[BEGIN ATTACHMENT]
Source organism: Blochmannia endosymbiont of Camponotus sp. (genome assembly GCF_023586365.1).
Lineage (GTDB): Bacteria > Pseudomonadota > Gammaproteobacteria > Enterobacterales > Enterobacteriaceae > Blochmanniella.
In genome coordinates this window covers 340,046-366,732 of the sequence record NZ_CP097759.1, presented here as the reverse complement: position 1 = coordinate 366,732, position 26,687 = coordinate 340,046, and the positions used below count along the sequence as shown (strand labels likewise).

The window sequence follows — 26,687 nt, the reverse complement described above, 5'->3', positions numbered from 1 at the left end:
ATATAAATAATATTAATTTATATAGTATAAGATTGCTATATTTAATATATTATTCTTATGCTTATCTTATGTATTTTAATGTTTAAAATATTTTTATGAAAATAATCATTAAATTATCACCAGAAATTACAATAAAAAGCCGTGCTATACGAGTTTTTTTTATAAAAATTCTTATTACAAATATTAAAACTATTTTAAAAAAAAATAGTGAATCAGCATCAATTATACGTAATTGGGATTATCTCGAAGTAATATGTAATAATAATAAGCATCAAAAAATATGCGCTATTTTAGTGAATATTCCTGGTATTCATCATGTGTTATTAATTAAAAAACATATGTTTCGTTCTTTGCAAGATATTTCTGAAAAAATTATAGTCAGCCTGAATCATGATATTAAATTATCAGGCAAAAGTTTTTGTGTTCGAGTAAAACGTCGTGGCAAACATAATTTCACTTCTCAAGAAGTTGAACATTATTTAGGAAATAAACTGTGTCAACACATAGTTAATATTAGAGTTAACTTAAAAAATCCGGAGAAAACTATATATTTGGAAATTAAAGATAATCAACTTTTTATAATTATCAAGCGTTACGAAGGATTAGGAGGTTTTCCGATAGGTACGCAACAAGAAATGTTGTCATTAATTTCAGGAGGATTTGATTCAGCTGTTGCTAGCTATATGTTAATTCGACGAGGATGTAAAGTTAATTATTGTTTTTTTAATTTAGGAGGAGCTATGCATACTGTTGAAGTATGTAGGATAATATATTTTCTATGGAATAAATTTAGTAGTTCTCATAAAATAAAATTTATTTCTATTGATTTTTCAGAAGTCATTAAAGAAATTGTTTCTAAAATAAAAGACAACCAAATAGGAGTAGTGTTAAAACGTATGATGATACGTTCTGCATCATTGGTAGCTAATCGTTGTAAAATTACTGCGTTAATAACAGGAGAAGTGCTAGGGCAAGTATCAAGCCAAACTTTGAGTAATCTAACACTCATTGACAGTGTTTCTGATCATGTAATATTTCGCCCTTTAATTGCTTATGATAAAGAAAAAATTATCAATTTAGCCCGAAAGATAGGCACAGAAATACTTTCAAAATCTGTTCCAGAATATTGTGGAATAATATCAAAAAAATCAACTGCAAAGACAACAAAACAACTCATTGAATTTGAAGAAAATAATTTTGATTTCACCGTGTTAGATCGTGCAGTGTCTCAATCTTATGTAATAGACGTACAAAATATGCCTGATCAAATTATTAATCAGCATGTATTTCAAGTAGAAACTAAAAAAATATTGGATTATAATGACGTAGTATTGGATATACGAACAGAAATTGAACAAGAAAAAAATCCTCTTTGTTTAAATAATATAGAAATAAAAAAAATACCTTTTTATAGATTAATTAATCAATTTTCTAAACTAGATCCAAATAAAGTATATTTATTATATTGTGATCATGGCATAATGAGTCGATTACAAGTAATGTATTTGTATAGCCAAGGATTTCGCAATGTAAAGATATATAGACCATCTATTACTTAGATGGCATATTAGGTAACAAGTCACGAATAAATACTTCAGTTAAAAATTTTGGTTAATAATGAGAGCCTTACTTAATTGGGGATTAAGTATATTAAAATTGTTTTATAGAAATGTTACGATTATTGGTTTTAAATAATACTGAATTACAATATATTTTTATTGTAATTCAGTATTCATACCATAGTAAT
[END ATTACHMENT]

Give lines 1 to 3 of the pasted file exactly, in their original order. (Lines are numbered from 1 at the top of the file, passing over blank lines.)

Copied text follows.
Source organism: Blochmannia endosymbiont of Camponotus sp. (genome assembly GCF_023586365.1).
Lineage (GTDB): Bacteria > Pseudomonadota > Gammaproteobacteria > Enterobacterales > Enterobacteriaceae > Blochmanniella.
In genome coordinates this window covers 340,046-366,732 of the sequence record NZ_CP097759.1, presented here as the reverse complement: position 1 = coordinate 366,732, position 26,687 = coordinate 340,046, and the positions used below count along the sequence as shown (strand labels likewise).